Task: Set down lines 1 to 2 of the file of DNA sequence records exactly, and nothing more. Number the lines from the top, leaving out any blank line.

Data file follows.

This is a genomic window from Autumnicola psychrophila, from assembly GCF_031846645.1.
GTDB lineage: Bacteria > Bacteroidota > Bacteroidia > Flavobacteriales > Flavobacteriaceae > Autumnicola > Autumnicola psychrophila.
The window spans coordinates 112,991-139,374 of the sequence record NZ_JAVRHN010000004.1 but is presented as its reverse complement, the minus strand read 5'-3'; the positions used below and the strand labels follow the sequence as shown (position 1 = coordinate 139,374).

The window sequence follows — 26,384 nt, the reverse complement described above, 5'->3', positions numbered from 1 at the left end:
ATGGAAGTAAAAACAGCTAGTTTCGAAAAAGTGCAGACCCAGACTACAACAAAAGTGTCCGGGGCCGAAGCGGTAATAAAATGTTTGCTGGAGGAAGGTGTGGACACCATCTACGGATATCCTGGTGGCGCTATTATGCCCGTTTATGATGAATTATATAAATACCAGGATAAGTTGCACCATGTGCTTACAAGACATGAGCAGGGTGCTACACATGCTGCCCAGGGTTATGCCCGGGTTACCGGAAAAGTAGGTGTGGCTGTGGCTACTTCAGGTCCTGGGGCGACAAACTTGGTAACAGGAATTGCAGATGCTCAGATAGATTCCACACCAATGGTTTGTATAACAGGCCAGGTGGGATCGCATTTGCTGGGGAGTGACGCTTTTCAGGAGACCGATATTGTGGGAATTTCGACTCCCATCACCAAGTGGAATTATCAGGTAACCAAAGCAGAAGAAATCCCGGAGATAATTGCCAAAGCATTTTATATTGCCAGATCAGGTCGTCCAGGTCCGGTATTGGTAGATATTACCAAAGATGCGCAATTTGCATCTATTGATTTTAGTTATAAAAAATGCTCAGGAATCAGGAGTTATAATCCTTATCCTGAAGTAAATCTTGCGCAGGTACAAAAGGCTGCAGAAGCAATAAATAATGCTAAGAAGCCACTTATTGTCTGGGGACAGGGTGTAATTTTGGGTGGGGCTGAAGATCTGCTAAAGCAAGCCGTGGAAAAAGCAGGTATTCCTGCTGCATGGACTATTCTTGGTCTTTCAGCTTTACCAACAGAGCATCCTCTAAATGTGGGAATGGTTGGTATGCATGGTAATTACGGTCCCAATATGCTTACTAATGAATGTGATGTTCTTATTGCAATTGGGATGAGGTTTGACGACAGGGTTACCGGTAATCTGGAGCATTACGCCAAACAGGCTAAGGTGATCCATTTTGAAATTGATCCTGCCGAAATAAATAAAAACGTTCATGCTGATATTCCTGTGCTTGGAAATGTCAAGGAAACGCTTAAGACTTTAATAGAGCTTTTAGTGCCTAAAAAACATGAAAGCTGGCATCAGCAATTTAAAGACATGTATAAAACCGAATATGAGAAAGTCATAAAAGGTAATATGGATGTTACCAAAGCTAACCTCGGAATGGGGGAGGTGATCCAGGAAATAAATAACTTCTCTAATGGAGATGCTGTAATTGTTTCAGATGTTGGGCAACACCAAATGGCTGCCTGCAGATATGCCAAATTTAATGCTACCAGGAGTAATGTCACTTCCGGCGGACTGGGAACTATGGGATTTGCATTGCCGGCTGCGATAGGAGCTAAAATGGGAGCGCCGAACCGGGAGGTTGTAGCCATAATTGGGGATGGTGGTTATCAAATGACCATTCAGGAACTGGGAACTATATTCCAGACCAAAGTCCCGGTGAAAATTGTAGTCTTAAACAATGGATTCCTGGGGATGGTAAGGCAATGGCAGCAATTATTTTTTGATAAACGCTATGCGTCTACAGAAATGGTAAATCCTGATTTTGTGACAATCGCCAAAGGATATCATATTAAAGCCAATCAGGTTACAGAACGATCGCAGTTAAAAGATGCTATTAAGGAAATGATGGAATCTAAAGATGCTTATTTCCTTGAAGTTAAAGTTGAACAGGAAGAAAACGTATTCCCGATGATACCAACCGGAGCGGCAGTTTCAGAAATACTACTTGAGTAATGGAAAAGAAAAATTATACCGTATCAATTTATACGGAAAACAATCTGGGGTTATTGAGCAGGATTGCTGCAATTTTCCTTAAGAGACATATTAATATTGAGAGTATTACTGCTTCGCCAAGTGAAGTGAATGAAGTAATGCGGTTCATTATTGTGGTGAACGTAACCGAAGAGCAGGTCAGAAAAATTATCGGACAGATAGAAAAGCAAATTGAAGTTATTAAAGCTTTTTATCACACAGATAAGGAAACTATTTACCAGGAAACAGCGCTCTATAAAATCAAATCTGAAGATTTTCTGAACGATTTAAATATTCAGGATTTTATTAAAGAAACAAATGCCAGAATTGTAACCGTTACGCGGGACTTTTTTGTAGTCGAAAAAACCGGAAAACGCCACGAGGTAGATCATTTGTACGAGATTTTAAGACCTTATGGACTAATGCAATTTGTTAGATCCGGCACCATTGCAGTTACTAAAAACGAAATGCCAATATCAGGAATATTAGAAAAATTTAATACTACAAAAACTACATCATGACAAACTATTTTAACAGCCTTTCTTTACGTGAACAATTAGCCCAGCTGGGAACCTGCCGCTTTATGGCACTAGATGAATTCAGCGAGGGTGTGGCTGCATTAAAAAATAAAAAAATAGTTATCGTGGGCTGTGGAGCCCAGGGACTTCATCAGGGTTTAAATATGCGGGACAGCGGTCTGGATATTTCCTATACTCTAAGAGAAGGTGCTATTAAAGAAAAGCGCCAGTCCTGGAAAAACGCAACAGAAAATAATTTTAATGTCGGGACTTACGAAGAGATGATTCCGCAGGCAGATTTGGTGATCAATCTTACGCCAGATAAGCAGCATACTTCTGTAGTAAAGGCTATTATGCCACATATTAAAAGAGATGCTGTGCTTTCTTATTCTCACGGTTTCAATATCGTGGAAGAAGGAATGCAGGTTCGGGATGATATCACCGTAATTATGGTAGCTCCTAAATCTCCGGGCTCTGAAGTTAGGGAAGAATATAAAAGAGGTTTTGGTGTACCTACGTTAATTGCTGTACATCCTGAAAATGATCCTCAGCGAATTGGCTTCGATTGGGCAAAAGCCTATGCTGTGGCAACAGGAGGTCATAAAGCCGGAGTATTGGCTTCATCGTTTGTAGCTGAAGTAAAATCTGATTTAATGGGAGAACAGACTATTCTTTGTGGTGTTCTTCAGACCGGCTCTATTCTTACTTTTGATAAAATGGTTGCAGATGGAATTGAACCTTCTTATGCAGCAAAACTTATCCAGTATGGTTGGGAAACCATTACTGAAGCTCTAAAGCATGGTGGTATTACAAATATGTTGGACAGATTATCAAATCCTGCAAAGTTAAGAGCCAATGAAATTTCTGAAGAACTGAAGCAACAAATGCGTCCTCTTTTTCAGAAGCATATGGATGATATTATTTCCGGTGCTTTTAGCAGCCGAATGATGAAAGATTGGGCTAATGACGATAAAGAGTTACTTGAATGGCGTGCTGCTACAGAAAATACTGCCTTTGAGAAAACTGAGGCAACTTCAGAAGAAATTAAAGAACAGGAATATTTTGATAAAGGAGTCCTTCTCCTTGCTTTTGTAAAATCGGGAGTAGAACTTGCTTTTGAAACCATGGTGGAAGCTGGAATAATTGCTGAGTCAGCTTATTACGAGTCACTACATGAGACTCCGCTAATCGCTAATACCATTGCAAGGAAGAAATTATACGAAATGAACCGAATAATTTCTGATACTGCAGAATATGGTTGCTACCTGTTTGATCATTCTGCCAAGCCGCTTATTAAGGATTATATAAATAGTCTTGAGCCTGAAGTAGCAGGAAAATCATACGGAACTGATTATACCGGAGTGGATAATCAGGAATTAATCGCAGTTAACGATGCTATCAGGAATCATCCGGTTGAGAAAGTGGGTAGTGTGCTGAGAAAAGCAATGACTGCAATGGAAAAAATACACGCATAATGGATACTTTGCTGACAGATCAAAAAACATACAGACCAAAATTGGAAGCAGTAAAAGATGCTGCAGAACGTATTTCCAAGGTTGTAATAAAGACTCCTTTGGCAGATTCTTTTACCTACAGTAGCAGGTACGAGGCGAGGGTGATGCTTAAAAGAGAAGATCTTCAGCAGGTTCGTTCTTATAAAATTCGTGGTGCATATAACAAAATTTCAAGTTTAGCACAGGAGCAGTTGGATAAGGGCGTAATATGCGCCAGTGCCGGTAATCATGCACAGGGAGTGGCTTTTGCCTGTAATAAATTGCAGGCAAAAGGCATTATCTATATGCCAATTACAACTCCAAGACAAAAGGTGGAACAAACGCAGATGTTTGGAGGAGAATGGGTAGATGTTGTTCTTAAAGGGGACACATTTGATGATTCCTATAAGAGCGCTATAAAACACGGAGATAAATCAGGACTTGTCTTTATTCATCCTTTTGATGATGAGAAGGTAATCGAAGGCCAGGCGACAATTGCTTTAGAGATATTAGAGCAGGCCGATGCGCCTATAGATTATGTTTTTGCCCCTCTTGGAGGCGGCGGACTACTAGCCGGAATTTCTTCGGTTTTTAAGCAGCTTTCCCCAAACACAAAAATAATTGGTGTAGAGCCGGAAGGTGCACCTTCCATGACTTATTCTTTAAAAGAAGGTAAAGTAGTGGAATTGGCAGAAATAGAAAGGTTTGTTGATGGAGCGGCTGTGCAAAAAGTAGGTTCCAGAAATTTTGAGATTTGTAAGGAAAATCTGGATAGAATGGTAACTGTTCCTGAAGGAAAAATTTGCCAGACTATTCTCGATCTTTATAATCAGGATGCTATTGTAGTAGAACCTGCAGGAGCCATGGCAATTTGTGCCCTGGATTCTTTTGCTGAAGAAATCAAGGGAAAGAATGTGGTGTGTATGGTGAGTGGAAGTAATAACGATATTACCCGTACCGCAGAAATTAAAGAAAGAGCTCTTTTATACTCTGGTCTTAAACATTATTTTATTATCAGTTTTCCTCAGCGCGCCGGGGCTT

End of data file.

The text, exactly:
This is a genomic window from Autumnicola psychrophila, from assembly GCF_031846645.1.
GTDB lineage: Bacteria > Bacteroidota > Bacteroidia > Flavobacteriales > Flavobacteriaceae > Autumnicola > Autumnicola psychrophila.